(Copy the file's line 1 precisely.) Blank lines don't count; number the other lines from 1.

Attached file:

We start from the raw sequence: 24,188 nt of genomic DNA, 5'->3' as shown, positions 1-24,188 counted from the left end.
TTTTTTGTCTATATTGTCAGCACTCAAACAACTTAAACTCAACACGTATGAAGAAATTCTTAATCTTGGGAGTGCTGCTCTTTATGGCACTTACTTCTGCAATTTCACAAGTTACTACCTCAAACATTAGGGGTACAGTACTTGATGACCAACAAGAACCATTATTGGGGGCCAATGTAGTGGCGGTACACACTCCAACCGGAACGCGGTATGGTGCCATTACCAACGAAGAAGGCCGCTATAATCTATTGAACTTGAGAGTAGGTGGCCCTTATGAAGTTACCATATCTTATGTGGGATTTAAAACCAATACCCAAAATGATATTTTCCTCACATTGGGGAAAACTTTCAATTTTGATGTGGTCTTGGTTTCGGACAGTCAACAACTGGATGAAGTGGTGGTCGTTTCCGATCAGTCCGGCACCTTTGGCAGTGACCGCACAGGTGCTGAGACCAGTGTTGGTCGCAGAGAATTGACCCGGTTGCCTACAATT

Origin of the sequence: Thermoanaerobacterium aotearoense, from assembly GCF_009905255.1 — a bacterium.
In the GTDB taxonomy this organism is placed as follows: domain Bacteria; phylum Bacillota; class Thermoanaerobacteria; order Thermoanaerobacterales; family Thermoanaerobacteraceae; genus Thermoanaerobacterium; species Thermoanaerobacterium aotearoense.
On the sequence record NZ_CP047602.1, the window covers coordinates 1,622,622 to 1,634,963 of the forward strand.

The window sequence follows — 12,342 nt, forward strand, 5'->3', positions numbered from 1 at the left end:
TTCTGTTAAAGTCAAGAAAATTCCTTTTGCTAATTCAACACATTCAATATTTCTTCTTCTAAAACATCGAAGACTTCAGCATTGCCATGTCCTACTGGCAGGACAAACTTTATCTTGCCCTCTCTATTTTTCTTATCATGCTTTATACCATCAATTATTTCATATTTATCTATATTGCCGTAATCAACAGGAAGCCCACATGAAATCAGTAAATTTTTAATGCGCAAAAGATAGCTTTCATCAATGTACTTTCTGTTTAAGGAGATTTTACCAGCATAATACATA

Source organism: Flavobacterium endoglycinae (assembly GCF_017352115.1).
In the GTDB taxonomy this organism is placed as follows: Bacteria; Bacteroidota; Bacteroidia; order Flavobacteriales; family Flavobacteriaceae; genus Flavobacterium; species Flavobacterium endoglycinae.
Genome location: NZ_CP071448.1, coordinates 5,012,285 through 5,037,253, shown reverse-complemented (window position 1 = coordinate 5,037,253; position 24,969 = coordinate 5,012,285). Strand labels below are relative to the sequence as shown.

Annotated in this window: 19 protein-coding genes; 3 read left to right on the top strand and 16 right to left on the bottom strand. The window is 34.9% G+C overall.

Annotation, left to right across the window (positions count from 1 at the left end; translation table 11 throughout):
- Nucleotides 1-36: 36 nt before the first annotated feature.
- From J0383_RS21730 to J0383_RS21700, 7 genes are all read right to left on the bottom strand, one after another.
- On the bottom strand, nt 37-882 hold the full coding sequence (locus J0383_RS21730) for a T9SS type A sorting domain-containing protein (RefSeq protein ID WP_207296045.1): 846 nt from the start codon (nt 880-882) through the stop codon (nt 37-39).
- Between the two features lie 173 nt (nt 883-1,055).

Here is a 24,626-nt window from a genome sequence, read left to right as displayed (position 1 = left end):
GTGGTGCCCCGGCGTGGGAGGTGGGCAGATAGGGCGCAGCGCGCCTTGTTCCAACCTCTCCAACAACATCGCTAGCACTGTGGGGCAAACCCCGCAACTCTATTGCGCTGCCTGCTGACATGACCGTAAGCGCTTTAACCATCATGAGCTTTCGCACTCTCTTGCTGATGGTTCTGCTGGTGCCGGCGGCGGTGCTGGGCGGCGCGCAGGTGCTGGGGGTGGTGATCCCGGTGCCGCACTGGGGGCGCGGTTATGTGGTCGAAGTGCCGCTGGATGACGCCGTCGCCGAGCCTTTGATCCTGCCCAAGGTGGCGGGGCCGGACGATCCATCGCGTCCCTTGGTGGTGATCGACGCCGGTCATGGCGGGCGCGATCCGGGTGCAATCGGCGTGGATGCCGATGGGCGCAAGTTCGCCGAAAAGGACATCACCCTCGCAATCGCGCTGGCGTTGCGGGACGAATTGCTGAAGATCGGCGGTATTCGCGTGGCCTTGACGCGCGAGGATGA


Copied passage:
We start from the raw sequence: 24,188 nt of genomic DNA, 5'->3' as shown, positions 1-24,188 counted from the left end.